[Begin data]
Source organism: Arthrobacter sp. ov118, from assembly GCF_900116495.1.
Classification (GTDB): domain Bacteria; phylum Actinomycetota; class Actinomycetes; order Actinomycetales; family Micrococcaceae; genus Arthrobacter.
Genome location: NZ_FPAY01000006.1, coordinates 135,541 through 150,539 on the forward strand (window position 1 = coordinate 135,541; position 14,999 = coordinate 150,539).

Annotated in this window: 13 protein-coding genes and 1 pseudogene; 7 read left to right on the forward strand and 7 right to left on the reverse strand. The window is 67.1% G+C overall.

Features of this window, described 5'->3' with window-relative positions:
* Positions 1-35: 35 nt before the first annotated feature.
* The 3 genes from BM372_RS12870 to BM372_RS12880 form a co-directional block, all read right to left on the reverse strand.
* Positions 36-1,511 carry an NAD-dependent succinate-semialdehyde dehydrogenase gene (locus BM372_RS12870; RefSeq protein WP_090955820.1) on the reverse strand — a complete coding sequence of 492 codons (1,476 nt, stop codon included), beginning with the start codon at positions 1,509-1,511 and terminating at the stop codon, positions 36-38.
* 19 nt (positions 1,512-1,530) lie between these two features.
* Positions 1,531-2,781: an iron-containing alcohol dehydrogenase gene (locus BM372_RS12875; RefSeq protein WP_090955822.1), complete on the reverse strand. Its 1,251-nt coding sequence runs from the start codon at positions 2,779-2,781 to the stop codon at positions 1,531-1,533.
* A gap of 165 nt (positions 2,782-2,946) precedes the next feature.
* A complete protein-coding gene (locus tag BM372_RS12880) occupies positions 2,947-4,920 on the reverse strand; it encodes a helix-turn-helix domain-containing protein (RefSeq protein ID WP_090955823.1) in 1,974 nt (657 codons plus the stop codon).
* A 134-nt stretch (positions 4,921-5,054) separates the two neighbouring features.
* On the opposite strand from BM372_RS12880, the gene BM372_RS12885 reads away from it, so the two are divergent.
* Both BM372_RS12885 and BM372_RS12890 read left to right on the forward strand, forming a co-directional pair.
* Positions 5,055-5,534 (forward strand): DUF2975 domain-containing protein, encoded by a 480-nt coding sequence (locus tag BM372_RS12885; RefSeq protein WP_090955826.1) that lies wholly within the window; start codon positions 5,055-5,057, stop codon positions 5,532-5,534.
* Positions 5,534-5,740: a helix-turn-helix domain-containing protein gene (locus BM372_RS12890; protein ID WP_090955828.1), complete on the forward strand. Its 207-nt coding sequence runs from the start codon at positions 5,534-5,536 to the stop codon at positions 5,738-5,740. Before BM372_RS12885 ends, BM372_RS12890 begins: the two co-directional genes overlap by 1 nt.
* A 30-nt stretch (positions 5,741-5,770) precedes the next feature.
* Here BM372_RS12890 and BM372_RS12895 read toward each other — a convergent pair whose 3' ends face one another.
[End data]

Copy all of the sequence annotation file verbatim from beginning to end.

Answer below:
Source organism: Arthrobacter sp. ov118, from assembly GCF_900116495.1.
Classification (GTDB): domain Bacteria; phylum Actinomycetota; class Actinomycetes; order Actinomycetales; family Micrococcaceae; genus Arthrobacter.
Genome location: NZ_FPAY01000006.1, coordinates 135,541 through 150,539 on the forward strand (window position 1 = coordinate 135,541; position 14,999 = coordinate 150,539).

Annotated in this window: 13 protein-coding genes and 1 pseudogene; 7 read left to right on the forward strand and 7 right to left on the reverse strand. The window is 67.1% G+C overall.

Features of this window, described 5'->3' with window-relative positions:
* Positions 1-35: 35 nt before the first annotated feature.
* The 3 genes from BM372_RS12870 to BM372_RS12880 form a co-directional block, all read right to left on the reverse strand.
* Positions 36-1,511 carry an NAD-dependent succinate-semialdehyde dehydrogenase gene (locus BM372_RS12870; RefSeq protein WP_090955820.1) on the reverse strand — a complete coding sequence of 492 codons (1,476 nt, stop codon included), beginning with the start codon at positions 1,509-1,511 and terminating at the stop codon, positions 36-38.
* 19 nt (positions 1,512-1,530) lie between these two features.
* Positions 1,531-2,781: an iron-containing alcohol dehydrogenase gene (locus BM372_RS12875; RefSeq protein WP_090955822.1), complete on the reverse strand. Its 1,251-nt coding sequence runs from the start codon at positions 2,779-2,781 to the stop codon at positions 1,531-1,533.
* A gap of 165 nt (positions 2,782-2,946) precedes the next feature.
* A complete protein-coding gene (locus tag BM372_RS12880) occupies positions 2,947-4,920 on the reverse strand; it encodes a helix-turn-helix domain-containing protein (RefSeq protein ID WP_090955823.1) in 1,974 nt (657 codons plus the stop codon).
* A 134-nt stretch (positions 4,921-5,054) separates the two neighbouring features.
* On the opposite strand from BM372_RS12880, the gene BM372_RS12885 reads away from it, so the two are divergent.
* Both BM372_RS12885 and BM372_RS12890 read left to right on the forward strand, forming a co-directional pair.
* Positions 5,055-5,534 (forward strand): DUF2975 domain-containing protein, encoded by a 480-nt coding sequence (locus tag BM372_RS12885; RefSeq protein WP_090955826.1) that lies wholly within the window; start codon positions 5,055-5,057, stop codon positions 5,532-5,534.
* Positions 5,534-5,740: a helix-turn-helix domain-containing protein gene (locus BM372_RS12890; protein ID WP_090955828.1), complete on the forward strand. Its 207-nt coding sequence runs from the start codon at positions 5,534-5,536 to the stop codon at positions 5,738-5,740. Before BM372_RS12885 ends, BM372_RS12890 begins: the two co-directional genes overlap by 1 nt.
* A 30-nt stretch (positions 5,741-5,770) precedes the next feature.
* Here BM372_RS12890 and BM372_RS12895 read toward each other — a convergent pair whose 3' ends face one another.